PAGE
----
SCOUTING THE CARDINALS
Like just about every other Big East team, Louisville has gone through a rough stretch, but the Cardinals have rebounded nicely to put themselves back in the thick of a race for a double bye in the league tournament. The Cards stumbled at the turn of the year, losing five of seven games, but have since reeled off five consecutive wins to position themselves for a strong stretch run. Injuries were a factor during the skid, as the Cards have eight different players who have missed at least one game due to injury this season, but they now appear to be rounding back into shape for the end of the year.
Louisville, like Notre Dame, puts a well-balanced starting five on the floor, all of whom are capable of scoring. Forward Kyle Kuric (13.0) and center Gorgui Dieng (10.4) both average in double figures, while freshman Chane Behanan (9.6) is just a few buckets away from joining them. Dieng is a defensive monster, gobbling up 9.3 rebounds and swatting 81 shots on the season, and he likely has altered just as many more as he patrols the lane. Kuric adds five rebounds per contest and is a consistent three point threat, while Behanan, who clearly benefited from the attention shown to his teammates, has developed quite rapid in his first collegiate season. He can be a bit shaky with the ball at times, but he pounds the boards to the tune of nearly eight per game and has made the sort of contributions that West Virginia hoped to get from its own freshmen wings this year.
Forward Jared Swopshire fills out the rotation on the front line, averaging 13 minutes in a backup role. He adds 3.9 points and 2.8 rebounds to the stat sheet, and is the sort of dependable backup that many teams lack.
The Card guards are more of the same -- solid up and down the roster. Shooter Chris Smith averages 10.4 points per outing, but is capable of getting a hot hand and exploding on any given day, while Peyton Siva directs the attack and adds 8.4 points to the scoring column. He's not an outside scorer, so WVU must look to limit his penetration. Russ Smith, who has seven starts under his belt, is even more effective off the bench, scoring 12 points per game and giving UL more scoring firepower.
Louisville doens't press quite as much as it has in years past, but it still gets into full court defenses and forces turnovers all over the court. The Cards average 9.5 steals per game, ranking them sixth nationally, but they give many of those extra chances away with 15 turnovers per outing. They are also very strong in the halfcourt, yielding just a 36.9% success rate on opponent field goal tries. Overall UL's strengths clearly outweight the few holes in their overall game, and they figure to be one of the teams that can challenge Syracuse for league supremacy in the Garden in March.
West Virginia played a balanced team with limited athleticism on Wednesday night, and figured out a way to lose. What will it do, then, against a team that also features balanced productivity, but can run, jump and drive the ball at levels that Notre Dame can only dream of?
WVU 16-9, 6-6
UL 19-5, 7-4
WVU - 34
UL - 23
Second, WVU will have to deal with Louisville's pressure defense. It hasn't had to work against much of that in recent contests, and the fear is that the guards have forgotten some of the lessons they learned when facing pressure teams. Watch the entire floor when Louisville deploys in its full court press. Is everyone in a WVU jersey aware that the press is on? Are they making sharp cuts to get open, or simply standing in one place? Are WVU's guards aware of Louisville's penchant for tapping the ball away from a dribbler from behind -- are they protecting the ball on the move? If not, the Cards will add to their impressive steal total and get some easy buckets that WVU may be hard-pressed to match.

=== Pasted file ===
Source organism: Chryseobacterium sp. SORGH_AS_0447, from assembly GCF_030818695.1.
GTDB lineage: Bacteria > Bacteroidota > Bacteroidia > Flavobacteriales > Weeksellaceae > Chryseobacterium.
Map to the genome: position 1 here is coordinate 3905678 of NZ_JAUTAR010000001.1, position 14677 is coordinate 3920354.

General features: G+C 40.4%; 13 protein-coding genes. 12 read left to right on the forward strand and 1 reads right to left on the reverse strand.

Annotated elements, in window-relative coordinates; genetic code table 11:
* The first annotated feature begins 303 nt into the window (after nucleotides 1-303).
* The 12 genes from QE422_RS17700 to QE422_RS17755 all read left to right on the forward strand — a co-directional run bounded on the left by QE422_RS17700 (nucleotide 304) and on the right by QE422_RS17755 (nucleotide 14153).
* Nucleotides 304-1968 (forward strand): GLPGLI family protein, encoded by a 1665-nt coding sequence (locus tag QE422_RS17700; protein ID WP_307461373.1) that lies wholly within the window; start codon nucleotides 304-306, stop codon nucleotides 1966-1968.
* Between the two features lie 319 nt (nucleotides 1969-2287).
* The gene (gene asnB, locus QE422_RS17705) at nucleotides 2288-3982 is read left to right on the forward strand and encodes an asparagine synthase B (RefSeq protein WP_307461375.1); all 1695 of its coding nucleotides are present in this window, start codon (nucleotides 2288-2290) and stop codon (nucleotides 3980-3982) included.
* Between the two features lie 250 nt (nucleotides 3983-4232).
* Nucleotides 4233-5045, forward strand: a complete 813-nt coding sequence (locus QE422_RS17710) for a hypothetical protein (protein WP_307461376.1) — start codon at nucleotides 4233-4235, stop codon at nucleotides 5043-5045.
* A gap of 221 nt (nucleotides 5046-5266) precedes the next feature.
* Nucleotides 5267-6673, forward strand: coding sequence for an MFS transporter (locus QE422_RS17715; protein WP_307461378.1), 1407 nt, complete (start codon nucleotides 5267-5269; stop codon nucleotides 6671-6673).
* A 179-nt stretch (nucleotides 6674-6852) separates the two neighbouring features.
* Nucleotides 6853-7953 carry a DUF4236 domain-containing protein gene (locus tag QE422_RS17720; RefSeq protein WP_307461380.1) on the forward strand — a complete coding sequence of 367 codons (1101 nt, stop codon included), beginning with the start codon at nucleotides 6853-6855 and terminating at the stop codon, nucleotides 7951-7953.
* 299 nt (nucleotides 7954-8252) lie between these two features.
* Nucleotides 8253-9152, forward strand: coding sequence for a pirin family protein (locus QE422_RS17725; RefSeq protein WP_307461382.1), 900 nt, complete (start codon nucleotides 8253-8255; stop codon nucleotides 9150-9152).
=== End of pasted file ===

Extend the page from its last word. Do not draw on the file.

Finally, the Mountaineers simply can't afford another bad start. While WVU has been resilient enough to rally from a number of deficits this year, constantly playing from behind is a strain that takes its toll. That's not saying that it has to jump out to an early lead, but another double-digit deficit is going to be very hard to make up.
Finally, how will the Mountaineers react to the challenges laid down to various members of the program recently? Head coach Bob Huggins all but called out the newcomers by blasting their lack of individual work, and Deniz Kilicli noted that there are still some team members who don't know all of the plays. Whether that proves to be motivational or not reamains to be seen, but the suspicion is that if those things aren't part of the team ethos at this time, it may be too late.
The last four games between the Mountaineers and Cardinals have been decided by three points or fewer.
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In West Virginia's last five games, its bench has scored a grand total of 50 points.
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Louisville is the only university in the nation which over the last six years has reached each of the men's and women's Final Four, a BCS bowl game, the College World Series and the Men's Soccer College Cup.
Louisville was national runner up in the 2009 Women's Final Four and 2010 Men's Soccer College Cup, won the 2007 Orange Bowl, and participated in the 2005 Men's Final Four and 2007 College World Series.
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West Virginia has now yielded a successful three-point shot on its opponents' last possession of the first half in four consecutive games. Maybe it's time to just foul someone and limit the potential damage to two points?